Diet soft drink is associated with increased odds of proliferative diabetic retinopathy.
IMPORTANCE: While consumption of soft drink may increase the risk of cardiovascular disease, the relationship between soft drink consumption and diabetes complications is unknown. BACKGROUND: To explore the association between regular and diet soft drink consumption, and diabetic retinopathy (DR) and diabetic macular oedema (DME). DESIGN: Clinical, cross-sectional study. PARTICIPANTS: Adult patients with diabetes recruited from a tertiary eye hospital (Melbourne, Australia) answered a Food Frequency Questionnaire. METHODS: None, moderate and high soft drink consumption was defined as <1, 1-4 and >4 cans/bottles (375 mL) per week, respectively. Due to missing data, data were imputed using the multiple imputation chained equation procedure. Multivariable logistic regression models determined the associations between soft drink consumption, and presence and severity of DR/DME. MAIN OUTCOME MEASURES: Presence and severity of DR/DME. RESULTS: Of the 609 participants (mean age ± standard deviation: 64.6 ± 11.6 years; males = 210), 285 (46.8%) and 190 (31.2%) consumed diet and regular soft drink, respectively. A total of 230 (37.8%), 36 (5.9%), 154 (25.3%), 28 (4.6%) and 146 (24.0%) had no DR, mild non-proliferative DR (NPDR), moderate NPDR, severe NPDR and proliferative DR (PDR), respectively. High diet soft drink consumption was independently associated with increased likelihood of having PDR (odds ratio = 2.51, 95% confidence interval = 1.05-5.98), compared to no consumption. In contrast, regular soft drink was not associated with DR or DME. CONCLUSIONS AND RELEVANCE: Consuming >4 cans (1.5 L)/week of diet soft drink is associated with a more than twofold risk of having PDR in patients with diabetes. Longitudinal studies are needed to further elucidate the association and its underpinning mechanisms.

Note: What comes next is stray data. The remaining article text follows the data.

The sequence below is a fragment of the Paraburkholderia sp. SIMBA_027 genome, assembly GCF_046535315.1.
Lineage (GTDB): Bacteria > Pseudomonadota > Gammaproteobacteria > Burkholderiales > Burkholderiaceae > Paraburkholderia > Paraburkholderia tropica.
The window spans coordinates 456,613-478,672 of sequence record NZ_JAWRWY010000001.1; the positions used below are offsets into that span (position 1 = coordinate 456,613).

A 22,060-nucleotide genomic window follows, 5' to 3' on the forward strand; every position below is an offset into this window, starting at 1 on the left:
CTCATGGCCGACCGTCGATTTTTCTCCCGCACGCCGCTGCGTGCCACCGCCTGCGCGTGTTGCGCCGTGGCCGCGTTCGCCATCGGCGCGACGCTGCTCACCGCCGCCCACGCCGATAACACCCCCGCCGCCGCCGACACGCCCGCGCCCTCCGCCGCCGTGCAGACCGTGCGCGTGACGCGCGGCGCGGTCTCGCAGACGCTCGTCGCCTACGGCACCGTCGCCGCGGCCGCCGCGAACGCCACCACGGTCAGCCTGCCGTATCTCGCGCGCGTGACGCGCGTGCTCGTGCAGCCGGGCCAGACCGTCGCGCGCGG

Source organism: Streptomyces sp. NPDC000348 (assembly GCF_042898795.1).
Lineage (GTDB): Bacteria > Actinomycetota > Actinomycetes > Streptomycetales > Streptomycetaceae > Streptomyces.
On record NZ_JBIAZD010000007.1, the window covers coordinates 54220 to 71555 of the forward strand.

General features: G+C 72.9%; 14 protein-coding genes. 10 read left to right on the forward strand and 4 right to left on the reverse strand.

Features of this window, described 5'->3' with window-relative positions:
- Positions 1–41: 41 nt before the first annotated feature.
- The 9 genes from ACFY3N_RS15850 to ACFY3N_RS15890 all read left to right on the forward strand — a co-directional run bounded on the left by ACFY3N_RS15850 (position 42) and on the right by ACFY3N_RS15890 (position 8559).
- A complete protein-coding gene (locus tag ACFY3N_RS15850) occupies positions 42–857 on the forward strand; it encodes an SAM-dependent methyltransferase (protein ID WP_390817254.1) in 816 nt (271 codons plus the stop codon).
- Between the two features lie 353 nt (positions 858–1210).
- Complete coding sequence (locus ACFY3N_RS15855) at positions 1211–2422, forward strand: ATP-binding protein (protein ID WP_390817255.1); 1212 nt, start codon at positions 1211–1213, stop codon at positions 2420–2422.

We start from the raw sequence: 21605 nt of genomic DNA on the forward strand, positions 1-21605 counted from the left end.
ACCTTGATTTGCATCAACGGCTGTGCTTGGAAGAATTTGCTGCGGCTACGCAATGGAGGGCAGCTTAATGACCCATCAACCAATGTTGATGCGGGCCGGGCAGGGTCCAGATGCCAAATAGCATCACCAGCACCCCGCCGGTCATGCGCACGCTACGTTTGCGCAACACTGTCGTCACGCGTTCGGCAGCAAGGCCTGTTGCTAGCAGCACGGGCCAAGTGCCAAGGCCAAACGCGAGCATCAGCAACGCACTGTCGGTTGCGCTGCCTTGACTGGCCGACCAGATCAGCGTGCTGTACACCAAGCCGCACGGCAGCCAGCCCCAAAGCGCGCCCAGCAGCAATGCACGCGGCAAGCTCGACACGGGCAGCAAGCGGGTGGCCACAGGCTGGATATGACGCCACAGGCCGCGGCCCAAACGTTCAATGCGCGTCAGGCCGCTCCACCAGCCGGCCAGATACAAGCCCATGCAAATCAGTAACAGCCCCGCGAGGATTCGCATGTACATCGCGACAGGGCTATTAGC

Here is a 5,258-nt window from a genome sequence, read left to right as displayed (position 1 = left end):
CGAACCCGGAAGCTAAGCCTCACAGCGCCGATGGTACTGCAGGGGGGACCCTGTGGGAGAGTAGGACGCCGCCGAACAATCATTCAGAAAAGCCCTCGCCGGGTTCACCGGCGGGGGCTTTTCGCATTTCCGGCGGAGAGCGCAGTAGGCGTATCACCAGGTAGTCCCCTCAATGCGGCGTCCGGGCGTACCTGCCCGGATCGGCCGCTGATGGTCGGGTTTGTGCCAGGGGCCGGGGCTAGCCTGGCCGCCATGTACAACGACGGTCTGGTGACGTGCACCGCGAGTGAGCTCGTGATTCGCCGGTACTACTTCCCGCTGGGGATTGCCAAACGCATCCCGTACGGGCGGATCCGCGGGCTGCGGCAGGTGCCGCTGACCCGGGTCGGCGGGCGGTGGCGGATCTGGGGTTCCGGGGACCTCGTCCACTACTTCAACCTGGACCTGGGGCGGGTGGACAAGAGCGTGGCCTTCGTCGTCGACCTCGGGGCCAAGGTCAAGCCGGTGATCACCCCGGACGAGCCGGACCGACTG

Fenwick, EK; Gan, AT; Man, RE; Sabanayagam, C; Gupta, P; Khoo, K; Aravindhan, A; Wong, TY; Lamoureux, EL
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